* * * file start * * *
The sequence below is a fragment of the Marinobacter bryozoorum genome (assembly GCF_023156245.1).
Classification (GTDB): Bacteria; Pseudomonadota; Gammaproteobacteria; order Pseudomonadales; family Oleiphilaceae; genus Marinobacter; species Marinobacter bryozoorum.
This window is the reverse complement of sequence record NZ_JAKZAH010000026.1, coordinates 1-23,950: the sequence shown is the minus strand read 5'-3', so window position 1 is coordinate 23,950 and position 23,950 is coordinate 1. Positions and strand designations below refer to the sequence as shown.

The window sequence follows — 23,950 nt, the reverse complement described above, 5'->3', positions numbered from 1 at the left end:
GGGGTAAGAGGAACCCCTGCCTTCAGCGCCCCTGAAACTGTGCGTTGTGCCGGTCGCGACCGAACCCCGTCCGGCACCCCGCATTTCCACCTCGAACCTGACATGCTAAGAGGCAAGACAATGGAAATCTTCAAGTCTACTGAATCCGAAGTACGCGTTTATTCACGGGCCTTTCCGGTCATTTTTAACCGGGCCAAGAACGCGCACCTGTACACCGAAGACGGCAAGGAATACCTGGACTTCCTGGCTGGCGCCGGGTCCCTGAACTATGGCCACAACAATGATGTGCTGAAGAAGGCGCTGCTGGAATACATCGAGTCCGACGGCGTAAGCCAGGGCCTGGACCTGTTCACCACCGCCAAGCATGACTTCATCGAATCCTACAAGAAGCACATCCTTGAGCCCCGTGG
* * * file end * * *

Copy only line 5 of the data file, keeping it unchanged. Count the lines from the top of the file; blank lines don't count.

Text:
GGGGTAAGAGGAACCCCTGCCTTCAGCGCCCCTGAAACTGTGCGTTGTGCCGGTCGCGACCGAACCCCGTCCGGCACCCCGCATTTCCACCTCGAACCTGACATGCTAAGAGGCAAGACAATGGAAATCTTCAAGTCTACTGAATCCGAAGTACGCGTTTATTCACGGGCCTTTCCGGTCATTTTTAACCGGGCCAAGAACGCGCACCTGTACACCGAAGACGGCAAGGAATACCTGGACTTCCTGGCTGGCGCCGGGTCCCTGAACTATGGCCACAACAATGATGTGCTGAAGAAGGCGCTGCTGGAATACATCGAGTCCGACGGCGTAAGCCAGGGCCTGGACCTGTTCACCACCGCCAAGCATGACTTCATCGAATCCTACAAGAAGCACATCCTTGAGCCCCGTGG